Finance Programs in Washington

Finance Schools in Washington

Total Finance Programs:16
Online Finance Programs:16
Admissions Requirements:Moderate
Average Tuition:$13,566
Average Scholarship Package:$5,652
Average Grant Amount:$8,674
Average Housing Cost:$5,770
Average Gender Ratio:40% Men / 59% Women
Average Student-to-Faculty Ratio:16:1

The coastal state of Washington has 16 colleges and universities that offer degrees in finance. Eight schools have Associate’s-level programs in finance and 11 offer Bachelor’s degrees in finance. For higher education degrees, ten schools have Master’s degrees in finance and PhD degrees are available at six Washington colleges and universities.

Several Washington schools are known for their finance degrees. Three popular finance degrees in Washington are at the University of Washington – Seattle, Seattle University, and Western Washington University. All three of these schools have high acceptance rates.

The average cost of tuition in Washington is $13,566, which is typical for a coastal state. There are many grant and scholarship opportunities for finance students; the average scholarship package is $5,652 and the average grant is $8,674.

Educational Information:

Washington has plenty of schools that offer Associate’s and Bachelor’s degrees in finance—you just have to choose which degree will help you reach your career goals. If you only want to spend two years in school, an Associate’s degree might be the right choice for you. You can earn an Associate’s degree in finance at schools like South Puget Sound Community College. Students gain a foundational education in finance in addition to general education topics. Many four-year colleges and universities accept credits from these schools as transfer credits.

Earning a Bachelor’s degree takes approximately four years for most students. Students who have an Associate’s degree can often finish a Bachelor’s degree in finance in two years. You have to take 40 credits of general education classes, ranging from humanities to social sciences. Many colleges, including the University of Washington, have very strong Bachelor’s programs in finance. Students at this degree level can expect to take courses like International Finance, Fixed Income Securities, Corporate Finance, and Investments. Students can make their degree fit their career goals by choosing finance electives that meet their career goals.

Master’s degrees are offered at many schools that have Bachelor’s degrees, like the University of Washington. This degree takes an average of two years. Most students go part-time, as a Master’s program is intensive and requires many hours of study. However, students that go full-time are able to finish their degree in one year or less. Students at this level might focus on Corporate Finance, Business and Finance, or International Finance.

Licensing Information:

If you want to work as an investment advisor, stockbroker, or financial planner in Washington, you will be required to register with the appropriate department and take any necessary exams.

Investment advisors in Washington are licensed by the Department of Financial Institutions. If you own a firm that manages more than $100 million in assets, you must also register on a national level. Required exams include the Series 65 and Series 66 exams.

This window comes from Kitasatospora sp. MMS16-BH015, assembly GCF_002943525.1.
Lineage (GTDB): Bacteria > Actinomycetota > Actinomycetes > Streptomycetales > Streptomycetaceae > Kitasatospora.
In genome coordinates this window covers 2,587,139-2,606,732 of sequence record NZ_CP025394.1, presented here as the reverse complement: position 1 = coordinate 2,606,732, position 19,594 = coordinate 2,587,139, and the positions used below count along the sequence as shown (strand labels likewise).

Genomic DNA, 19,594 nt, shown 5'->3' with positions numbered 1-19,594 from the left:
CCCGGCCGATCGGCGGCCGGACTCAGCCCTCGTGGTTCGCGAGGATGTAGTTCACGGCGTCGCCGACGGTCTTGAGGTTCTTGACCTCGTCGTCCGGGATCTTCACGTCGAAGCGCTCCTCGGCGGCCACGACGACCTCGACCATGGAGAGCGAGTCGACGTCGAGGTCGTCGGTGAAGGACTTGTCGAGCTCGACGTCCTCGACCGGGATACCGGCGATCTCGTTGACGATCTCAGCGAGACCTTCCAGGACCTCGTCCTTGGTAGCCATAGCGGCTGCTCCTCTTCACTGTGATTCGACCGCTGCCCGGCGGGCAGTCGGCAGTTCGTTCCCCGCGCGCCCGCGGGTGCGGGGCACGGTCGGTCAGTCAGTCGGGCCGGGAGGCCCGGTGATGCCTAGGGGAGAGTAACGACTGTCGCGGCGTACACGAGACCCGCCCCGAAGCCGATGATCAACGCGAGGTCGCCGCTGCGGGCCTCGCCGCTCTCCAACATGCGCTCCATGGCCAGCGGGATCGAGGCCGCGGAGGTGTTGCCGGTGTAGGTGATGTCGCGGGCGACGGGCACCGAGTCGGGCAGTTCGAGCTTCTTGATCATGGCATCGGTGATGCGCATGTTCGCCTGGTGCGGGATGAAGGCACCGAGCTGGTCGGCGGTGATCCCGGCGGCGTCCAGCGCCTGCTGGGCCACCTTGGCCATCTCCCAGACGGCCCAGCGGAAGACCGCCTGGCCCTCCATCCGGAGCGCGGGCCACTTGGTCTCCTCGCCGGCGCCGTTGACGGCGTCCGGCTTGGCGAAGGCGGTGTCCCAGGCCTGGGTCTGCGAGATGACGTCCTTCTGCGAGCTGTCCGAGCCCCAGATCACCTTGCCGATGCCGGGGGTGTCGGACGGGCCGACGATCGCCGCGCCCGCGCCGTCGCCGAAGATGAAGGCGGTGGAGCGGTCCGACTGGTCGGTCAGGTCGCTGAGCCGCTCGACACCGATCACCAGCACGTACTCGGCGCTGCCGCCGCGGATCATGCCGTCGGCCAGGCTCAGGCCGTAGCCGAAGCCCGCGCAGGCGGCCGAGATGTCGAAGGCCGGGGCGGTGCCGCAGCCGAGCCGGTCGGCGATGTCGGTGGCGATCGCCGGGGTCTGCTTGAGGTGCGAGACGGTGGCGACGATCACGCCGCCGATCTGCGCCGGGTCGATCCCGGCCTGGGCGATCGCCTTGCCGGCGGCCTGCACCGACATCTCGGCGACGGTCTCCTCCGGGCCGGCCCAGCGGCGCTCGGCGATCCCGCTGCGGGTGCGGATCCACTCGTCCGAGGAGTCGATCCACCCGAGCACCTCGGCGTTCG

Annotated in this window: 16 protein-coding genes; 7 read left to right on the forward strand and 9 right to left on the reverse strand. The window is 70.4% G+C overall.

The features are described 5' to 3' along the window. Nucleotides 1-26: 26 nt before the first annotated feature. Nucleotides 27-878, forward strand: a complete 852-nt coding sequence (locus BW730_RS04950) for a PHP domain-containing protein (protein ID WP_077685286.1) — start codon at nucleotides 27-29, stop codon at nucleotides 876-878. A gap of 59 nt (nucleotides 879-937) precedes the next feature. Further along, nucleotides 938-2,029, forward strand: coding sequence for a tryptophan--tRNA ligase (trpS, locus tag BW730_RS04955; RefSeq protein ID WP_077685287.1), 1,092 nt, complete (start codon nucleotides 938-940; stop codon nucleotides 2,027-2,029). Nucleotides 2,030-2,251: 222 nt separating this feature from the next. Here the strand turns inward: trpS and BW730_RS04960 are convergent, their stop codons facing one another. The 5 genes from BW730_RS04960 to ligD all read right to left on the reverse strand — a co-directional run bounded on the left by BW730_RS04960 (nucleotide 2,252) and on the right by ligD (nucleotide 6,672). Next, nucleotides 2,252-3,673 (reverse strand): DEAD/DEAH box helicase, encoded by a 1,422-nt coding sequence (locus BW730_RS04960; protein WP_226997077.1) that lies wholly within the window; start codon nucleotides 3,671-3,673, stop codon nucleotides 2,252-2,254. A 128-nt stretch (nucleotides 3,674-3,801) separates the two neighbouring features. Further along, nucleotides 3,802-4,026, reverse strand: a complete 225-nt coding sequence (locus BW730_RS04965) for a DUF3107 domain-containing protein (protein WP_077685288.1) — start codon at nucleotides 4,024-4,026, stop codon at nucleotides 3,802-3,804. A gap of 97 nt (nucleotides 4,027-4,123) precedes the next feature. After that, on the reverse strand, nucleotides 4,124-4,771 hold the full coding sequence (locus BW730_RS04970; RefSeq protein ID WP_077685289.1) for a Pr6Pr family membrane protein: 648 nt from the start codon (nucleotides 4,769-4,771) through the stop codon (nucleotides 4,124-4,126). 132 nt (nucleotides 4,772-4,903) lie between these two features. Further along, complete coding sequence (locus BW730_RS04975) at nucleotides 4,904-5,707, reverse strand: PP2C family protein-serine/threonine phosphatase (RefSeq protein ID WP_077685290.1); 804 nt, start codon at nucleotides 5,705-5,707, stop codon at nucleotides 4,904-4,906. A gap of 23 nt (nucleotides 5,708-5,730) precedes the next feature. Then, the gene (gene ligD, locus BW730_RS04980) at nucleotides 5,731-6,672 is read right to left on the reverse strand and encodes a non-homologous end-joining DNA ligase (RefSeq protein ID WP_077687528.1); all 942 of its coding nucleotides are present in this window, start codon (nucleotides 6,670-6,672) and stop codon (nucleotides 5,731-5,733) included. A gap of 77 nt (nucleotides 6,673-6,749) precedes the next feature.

Stockbrokers in Washington must also register with the Department of Financial Institutions. You have to pass the Series 63 or 66 exam. You must also pass the Series 7 exam. You must then take a refresher course two years after licensure. The updated version of the course must be repeated every three years.

If you want to work as a financial planner that sells fixed annuities and life insurance, you must register with the Office of the Insurance Commissioner. Twenty hours of pre-licensing education are required, and you must also pass a Washington licensing exam. Twenty-four hours of continuing education are required every two years.

Employment Information:

As of May 2020, finance professionals in Washington earned the following average salaries:

  • Financial analysts: $92,280
  • Financial managers: $145,430
  • Personal financial advisors: $116,570

Between 2018 and 2028, the number of jobs among the state’s financial analysts is projected to increase by 22.1%, resulting in about 1,860 annual job openings during this ten-year period when combined with retirements and natural job turnover.

Between 2018 and 2028, the number of jobs among the state’s financial managers is projected to increase by 24.7%, resulting in about 720 annual job openings during this ten-year period when combined with retirements and natural job turnover.

Between 2018 and 2028, the number of jobs among the state’s personal financial advisors is projected to increase by 9.8%, resulting in about 40 annual job openings during this ten-year period when combined with retirements and natural job turnover.

Some of the largest financial employers in Washington are MetLife, Russell Investment Group, Towers Watson, CUSO Financial Services, and Brokerage Consultants Inc.

May 2020 Bureau of Labor Statistics salary and job market trends for financial analysts, financial managers, and personal financial advisors. Figures represent state data, not school specific information. Conditions in your area may vary. Data accessed April 2021.

Job growth projections for financial and investment analysts, financial managers, personal financial advisors sourced from the U.S. Department of Labor-sponsored O*Net database and based on state-specific information (2018-2028)